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PostPosted: Fri Oct 14, 2005 11:58 am
 


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The following story is a particularly strange one. It concerns three men who used to visit the Cavern in Mathew Street, way back in the days before Merseybeat when the Cavern was a jazz club. The story is told all over Liverpool and has been in circulation since the early 1960s at least, but no one knows whether there's a grain of truth behind the tale or if it is just a so-called 'urban myth'. Strangely enough, in every version of the story, the names of the characters are always the same. Furthermore, regarding the tale's reference to a ghost in the Cavern Club; according to an article in the Liverpool Echo in the late 1950s, the manager of the Cavern claimed that there was a ghost that haunted the ladies toilets in the club...



Around 1957, a man named Alan Sytner opened the Cavern Club in Liverpool to provide a venue for the then thriving jazz scene. As most people the world over know, the Cavern was basically just a collection of arched warehouse cellars in the heart of downtown Liverpool where the Beatles first came to prominence.

In the late 1950s, three men went to the club one evening with their girlfriends, and had a great time listening to the jazz bands well into the early hours. The men were Johnny, Tony and Peter, and at 4 a.m., when most of the clubgoers had gone home, the three men and their girls sat at a table, smoking and chatting away. The conversation turned from sport to politics then to religion, and then to the meaning of life, and they finally ended up arguing about the occult. At this point, one of the men's girlfriends, a girl named Rita, said that one of the toilets in the Cavern were said to be haunted, but Peter, who was a hard-boiled sceptic, said the ghost story was probably just a publicity gimmick invented by the Cavern's owner, Alan Sytner. But one of the management overheard Peter's remark, and said there was a ghost of a man in black that had been seen in the club by the one of the bouncers quite recently.

At this point, Johnny suggested that everyone present should gather round the table and join hands to summon the ghost up, and he claimed that he knew the actual words to evoke a spirit. The girlfriends thought it would be exciting and they urged their boyfriends and the bouncers to join in. Everyone thought it was a joke, except a young man named Tony, who was not exactly religious, but said the occult should not be regarded in such a jokey manner, and he sat at another table and lit up a cigarette. He watched the proceedings and seemed very nervous.

Everyone but Tony gathered about the table, and Johnny said, "Right, turn the lights off. Get a candle or something."

A candle couldn't be found, but someone brought a small electric torch to the circle, and switched it on, then placed it in the centre of the table. Then the lights were switched off, and all the people round the table joined hands.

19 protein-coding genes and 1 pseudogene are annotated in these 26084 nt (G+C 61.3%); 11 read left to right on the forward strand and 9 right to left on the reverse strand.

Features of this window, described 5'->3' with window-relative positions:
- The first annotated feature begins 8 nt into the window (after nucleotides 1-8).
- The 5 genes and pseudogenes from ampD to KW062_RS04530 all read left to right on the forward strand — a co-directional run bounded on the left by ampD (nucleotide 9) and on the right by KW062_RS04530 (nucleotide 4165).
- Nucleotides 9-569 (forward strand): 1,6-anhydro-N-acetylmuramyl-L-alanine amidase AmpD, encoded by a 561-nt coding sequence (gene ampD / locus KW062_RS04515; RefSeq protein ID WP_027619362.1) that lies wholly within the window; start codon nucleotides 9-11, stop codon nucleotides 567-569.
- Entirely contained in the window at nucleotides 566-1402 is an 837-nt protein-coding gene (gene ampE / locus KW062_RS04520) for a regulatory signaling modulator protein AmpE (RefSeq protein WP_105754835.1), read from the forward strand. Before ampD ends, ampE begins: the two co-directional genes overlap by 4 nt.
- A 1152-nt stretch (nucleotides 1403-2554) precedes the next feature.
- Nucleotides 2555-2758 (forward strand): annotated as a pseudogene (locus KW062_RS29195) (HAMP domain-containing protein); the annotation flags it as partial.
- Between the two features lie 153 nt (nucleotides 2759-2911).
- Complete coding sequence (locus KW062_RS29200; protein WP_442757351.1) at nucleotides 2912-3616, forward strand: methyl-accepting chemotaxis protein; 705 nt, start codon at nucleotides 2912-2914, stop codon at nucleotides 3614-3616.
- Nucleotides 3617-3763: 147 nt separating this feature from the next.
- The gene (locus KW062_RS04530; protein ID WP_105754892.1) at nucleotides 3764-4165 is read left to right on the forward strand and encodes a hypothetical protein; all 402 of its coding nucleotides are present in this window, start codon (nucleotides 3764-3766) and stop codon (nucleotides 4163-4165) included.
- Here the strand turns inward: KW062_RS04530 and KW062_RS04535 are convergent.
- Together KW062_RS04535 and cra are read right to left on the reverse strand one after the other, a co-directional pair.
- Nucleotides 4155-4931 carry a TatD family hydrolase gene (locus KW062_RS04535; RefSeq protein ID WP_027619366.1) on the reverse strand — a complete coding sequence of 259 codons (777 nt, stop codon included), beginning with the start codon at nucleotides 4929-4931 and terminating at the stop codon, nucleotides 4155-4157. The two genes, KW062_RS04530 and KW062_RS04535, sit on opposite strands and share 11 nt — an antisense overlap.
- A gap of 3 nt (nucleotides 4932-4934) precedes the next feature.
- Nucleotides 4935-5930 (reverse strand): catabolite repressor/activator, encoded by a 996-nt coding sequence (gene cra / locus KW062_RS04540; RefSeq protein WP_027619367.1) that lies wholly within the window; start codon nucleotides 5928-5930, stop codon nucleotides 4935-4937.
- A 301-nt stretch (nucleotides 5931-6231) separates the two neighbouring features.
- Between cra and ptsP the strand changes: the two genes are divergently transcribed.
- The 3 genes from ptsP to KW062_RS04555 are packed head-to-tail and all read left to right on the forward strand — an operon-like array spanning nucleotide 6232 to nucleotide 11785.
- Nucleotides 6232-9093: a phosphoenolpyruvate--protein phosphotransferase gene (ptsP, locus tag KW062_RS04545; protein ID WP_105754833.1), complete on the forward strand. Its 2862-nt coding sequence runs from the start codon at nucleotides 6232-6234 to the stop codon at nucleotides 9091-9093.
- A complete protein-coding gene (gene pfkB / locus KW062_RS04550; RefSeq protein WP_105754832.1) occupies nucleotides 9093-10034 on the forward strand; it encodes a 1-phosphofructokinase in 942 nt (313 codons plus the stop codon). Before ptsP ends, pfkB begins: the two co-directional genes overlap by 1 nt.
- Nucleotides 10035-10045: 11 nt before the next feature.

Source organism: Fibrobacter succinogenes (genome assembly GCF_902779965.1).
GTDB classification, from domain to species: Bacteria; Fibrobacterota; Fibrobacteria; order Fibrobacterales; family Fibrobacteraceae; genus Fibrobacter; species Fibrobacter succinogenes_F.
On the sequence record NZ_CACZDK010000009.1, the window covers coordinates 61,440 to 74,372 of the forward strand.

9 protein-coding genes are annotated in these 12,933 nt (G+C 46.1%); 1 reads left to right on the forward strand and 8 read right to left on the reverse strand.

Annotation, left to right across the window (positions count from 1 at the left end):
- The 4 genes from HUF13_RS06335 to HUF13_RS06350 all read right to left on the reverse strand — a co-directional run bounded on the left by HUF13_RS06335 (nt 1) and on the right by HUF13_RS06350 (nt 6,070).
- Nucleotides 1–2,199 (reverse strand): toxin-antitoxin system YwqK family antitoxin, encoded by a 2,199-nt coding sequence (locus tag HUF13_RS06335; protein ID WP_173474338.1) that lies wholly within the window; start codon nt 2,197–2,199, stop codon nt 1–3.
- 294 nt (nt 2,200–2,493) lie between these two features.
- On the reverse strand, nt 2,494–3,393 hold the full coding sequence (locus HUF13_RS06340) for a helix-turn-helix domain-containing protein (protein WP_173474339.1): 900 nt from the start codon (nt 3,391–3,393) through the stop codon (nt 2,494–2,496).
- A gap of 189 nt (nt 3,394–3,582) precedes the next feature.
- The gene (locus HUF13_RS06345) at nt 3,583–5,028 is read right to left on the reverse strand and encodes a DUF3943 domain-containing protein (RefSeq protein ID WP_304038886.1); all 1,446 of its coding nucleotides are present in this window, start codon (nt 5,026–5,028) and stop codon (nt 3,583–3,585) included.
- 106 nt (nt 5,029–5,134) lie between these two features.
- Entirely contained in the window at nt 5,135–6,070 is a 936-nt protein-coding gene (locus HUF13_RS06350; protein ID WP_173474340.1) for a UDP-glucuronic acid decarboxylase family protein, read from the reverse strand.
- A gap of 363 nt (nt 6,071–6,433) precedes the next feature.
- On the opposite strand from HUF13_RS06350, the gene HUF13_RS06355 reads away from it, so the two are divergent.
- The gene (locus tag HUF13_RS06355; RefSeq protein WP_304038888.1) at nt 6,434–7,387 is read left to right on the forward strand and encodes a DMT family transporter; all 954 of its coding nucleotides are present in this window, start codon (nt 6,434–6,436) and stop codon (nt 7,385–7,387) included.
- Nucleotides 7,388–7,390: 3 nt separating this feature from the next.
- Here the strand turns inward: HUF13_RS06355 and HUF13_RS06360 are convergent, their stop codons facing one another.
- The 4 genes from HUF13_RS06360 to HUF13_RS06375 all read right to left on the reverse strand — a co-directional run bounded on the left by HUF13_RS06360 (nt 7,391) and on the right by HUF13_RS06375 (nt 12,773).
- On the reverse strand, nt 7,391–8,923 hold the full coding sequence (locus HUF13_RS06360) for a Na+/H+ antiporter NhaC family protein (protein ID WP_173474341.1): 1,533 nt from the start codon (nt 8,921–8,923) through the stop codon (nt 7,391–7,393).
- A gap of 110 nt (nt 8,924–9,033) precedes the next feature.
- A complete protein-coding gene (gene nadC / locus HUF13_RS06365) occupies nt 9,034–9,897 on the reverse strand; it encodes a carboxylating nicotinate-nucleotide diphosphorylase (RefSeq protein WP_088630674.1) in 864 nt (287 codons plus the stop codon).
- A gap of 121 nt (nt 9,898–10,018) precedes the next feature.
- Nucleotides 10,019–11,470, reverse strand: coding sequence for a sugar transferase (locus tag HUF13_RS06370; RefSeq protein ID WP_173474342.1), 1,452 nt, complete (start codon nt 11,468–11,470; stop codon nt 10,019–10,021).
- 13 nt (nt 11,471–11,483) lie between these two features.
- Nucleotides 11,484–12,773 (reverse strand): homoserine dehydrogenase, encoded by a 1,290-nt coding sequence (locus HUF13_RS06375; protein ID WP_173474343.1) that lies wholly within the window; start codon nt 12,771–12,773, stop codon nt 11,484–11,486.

There was a scream. One of the bouncers had put his hand up one of the girl's dresses for a laugh. Johnny said, "Stop messing about. We need absolute silence."

There were a few sniggers, then a strange silence descended into the cellars. About a minute later, Johnny said, "O Lord of darkness, I invite you into the Cavern. Give us a sign so we may believe."

One of the girls said, "And get a move on cos I wanna go to the toilet."

Then a shadow walked across the darkened room. It was a tall man. He wore a black suit and a black polo-neck sweater, which was hardly out-of-vogue in those times. His black fringe was combed back into the style of the so-called 'DA cut' popularised by the film star Tony Curtis. All the girls looked at him, but none of them were scared. They thought the stranger was just a clubgoer who had been part of the stay-behind. All the girls later said that the man was very attractive and had magnetic dark eyes.

Tony, who was seated at the other table on his own, thought the man was evil from the moment he set eyes upon him, and he noticed that the stranger seemed to come from the direction of the toilets.

"I am Lucifer." said the man, in a rich deep voice. He then smirked and studied the shocked expressions of the people at the table.

"Stop messing about, " said Johnny, "we're trying to hold a seance here."

"You idiot," said the stranger, "I am Lucifer. You didn't expect me to have horns did you?"

"Oh, you're the Devil like?" said one of the bouncers in a cocky tone. he was trying to impress one of the girls.

The stranger nodded, and said, "I haven't got hoofed feet either."

"Johnny I'm scared. Turn the lights on." said Rita, and started to shake. She was about to turn hysterical.

"Relax dear, " said the stranger, "I'm not as bad as I'm painted."

The sceptical one, Peter said, "There's no such thing as the Devil."

"If you believe in God you must believe in me too." said the man in black, then he said, "Unless you are an atheist of course."

"Yes I am, actually." said Peter, in a matter-of-fact way.

"Then if you don't believe in me can I have your soul?" said the stranger.

Peter laughed nervously, "But I don't believe - "

THEN GIVE ME YOUR SOUL, THEN!", shouted the stranger.

"Give him your soul mate!" joked the bouncer, and he said, "Soulmate gerrit?" But no one was laughing. The atmosphere was tense with a mounting sense of terror.

"Okay, take it then." said Peter, and he grinned, but seemed to be very uneasy.

"No! Don't Peter! Don't!" shouted Tony from the other table, and he stood up but was afraid to come over.

"Thankyou." said the stranger, and he reached out in the direction of Peter with his hand and seemed to clutch at something in the air.

Then the torch started to fade. Within seconds it was just a dim orange filament, then the Cavern was in complete blackness.

"That was one amatuerish set-up." said one of the bouncers, almost falling over the table in the dark. He went to switch on the lights, but they didn't go on. "Oh, don't tell me the fuses have gone again." said the bouncer groping in the darkness.